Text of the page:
Tortured BEHIND BARS
In March, Kgolofelu Khoza was allegedly chained in a crouching position to a door in an isolation unit – also known as the “bomb cells” – at Johannesburg Correctional Centre. He claims he was kept there for two days and a night. “They first bound my feet with leg irons and then they slipped my hands between my legs and cuffed them, and then fixed the other end of the cuffs to the grill door,” Khoza told human rights lawyer Egon Oswald, who consulted with Khoza.
He gave Oswald permission to share the details of the consultation with the Wits Justice Project.
The department of correctional services denies that Khoza was treated this way and, in an email to the Wits Justice Project, pointed out that Khoza had a record of disciplinary infractions, including throwing faeces at officials. They declined to provide any proof of this record.
However, inmates Loyiso Bera and Nonkululeko Mantshonga, who were kept in the same unit, claimed they saw Khoza shackled to the door. Mantshonga told Oswald that he was walking from the showers to his cell when he saw a group of warders trying to chain Khoza to the door.
“I told them I was going to report them,” he said. The officials continued to chain Khoza and allegedly left him there for eight hours without providing him with an opportunity to stretch, go to the toilet or eat.
The Correctional Services Act outlaws segregation as a form of punishment. The Anti-Torture Act defines torture as an intentional act that causes severe physical or mental pain committed by a public official for the purpose of obtaining information or a confession, or to punish, intimidate or coerce.
While South Africa’s history is mired in statesponsored torture that saw many people killed, injured and traumatised, the rise of torture in prisons and police cells remains unnoticed, underreported and unchecked.
Despite the promulgation of the Anti-Torture Act in 2013, and dozens of documented cases of torture every year by the Judicial Inspectorate for Correctional Services (Jics) and the Independent Police Investigative Directorate (Ipid), there have been hardly any prosecutions.
Instead of investigating the prison warders at the Johannesburg Correctional Centre, commonly known as Sun City, who allegedly broke inmate Melosi Lephote Sithebe’s arm in several places, prison authorities transferred Sithebe to Leeuwkop Prison.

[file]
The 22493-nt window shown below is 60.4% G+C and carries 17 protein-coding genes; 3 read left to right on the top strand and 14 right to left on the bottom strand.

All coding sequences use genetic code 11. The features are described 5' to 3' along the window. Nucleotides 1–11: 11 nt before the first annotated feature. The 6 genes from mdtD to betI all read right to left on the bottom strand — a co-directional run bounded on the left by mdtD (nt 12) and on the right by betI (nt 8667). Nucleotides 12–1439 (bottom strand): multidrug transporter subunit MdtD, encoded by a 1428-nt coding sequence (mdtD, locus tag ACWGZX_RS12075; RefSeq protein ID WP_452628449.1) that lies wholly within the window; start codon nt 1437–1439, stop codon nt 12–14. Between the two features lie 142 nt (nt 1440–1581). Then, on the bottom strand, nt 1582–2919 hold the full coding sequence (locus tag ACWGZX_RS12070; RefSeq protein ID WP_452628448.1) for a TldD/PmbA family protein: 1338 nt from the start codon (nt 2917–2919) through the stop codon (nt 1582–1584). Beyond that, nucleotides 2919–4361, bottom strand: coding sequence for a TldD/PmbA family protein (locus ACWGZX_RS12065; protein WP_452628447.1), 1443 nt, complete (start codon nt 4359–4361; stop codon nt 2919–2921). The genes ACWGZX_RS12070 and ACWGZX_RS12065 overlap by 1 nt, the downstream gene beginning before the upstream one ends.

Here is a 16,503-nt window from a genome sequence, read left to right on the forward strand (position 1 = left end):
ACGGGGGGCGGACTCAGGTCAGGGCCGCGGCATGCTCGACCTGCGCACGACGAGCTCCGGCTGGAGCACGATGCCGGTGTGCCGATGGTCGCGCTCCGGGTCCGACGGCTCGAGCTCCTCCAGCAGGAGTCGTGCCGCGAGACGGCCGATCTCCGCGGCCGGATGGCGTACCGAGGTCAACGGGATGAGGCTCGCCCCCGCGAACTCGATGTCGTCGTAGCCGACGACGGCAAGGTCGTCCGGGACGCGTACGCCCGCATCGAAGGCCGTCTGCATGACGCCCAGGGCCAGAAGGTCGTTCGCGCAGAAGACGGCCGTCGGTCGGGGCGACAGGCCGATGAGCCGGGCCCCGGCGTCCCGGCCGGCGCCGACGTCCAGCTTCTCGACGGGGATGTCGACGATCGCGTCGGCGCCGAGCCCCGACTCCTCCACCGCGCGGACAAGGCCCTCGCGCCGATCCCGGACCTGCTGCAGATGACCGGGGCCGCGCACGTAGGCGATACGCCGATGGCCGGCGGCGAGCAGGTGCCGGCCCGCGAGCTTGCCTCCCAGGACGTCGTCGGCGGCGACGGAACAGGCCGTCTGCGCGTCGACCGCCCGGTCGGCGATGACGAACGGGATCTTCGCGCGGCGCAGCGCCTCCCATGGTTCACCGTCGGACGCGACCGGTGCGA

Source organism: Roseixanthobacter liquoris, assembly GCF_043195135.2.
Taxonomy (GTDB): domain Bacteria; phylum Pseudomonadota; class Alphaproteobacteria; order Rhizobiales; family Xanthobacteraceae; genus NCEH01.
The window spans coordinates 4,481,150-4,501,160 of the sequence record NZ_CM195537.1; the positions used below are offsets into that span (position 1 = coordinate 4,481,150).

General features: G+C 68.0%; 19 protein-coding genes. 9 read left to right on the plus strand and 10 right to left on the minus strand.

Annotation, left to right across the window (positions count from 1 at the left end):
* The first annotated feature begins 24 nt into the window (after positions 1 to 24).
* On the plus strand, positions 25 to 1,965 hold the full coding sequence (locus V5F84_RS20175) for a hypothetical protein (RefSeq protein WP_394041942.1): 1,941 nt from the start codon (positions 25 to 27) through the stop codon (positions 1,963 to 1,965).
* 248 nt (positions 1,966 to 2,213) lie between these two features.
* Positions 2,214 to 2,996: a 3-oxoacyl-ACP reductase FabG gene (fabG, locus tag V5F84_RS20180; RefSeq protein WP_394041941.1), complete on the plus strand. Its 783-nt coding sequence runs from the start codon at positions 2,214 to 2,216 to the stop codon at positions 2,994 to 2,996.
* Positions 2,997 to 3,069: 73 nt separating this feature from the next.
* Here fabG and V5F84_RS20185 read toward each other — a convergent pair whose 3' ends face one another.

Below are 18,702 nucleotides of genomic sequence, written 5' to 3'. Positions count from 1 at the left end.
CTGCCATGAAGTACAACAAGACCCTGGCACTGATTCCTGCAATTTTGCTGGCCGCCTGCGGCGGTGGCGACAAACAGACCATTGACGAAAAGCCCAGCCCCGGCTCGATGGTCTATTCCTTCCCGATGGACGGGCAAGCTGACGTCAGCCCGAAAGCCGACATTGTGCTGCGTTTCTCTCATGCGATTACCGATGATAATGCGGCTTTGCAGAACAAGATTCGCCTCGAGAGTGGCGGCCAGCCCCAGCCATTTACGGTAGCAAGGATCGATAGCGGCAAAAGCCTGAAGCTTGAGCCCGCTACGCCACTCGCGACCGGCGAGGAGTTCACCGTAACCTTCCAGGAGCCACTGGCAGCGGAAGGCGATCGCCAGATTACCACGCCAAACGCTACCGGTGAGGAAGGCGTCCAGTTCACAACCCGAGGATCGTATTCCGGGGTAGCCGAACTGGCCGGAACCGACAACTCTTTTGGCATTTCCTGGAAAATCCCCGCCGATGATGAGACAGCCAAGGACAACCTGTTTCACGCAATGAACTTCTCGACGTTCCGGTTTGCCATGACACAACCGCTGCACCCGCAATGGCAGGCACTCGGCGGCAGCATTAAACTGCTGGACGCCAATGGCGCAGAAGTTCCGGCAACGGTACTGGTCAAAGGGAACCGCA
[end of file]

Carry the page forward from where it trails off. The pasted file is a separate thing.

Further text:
Sithebe had applied for permission, which was granted, to order a clock radio. In February last year, members of his family delivered the radio.
“I kept asking for the radio, but the responsible warder wouldn’t give it to me. By the end of March, I had had enough. Out of frustration, I threw my food on the floor,” Sithebe said.
He alleges that two warders then beat him up in the supervisor’s office.
“They used the short ends of their batons to beat me. I had my arm in front of my face. My watch fell off while they were beating me ... they just beat me more and I lost the watch.
“They then took me to the isolation unit and started beating me again in the passage close to the unit. When I looked up, I saw about four warders assaulting me ... There was a lot of blood on me and on the floor. The warders ordered me to clean up.”
He was then taken to the hospital unit where he told the nurse that his arm was broken, but she said he was not a doctor and gave him painkillers, ointment and an injection.”
Sithebe had to wait for five days before he could see a doctor at Chris Hani Baragwanath Hospital, who confirmed that there was a “comminuted fracture” in the bone in Sithebe’s left forearm, which means the bone was splintered in many places. He also sustained several wounds on his legs. The scars are still visible.
The Wits Justice Project has seen Sithebe’s medical files – which confirm his injuries – in which prison authorities claim he “allegedly fell in prison”, followed by the doctor’s observation that he “was assaulted”.
When Sithebe tried to report the assault, he was quickly transferred to Leeuwkop, where the Wits Justice Project spoke to him.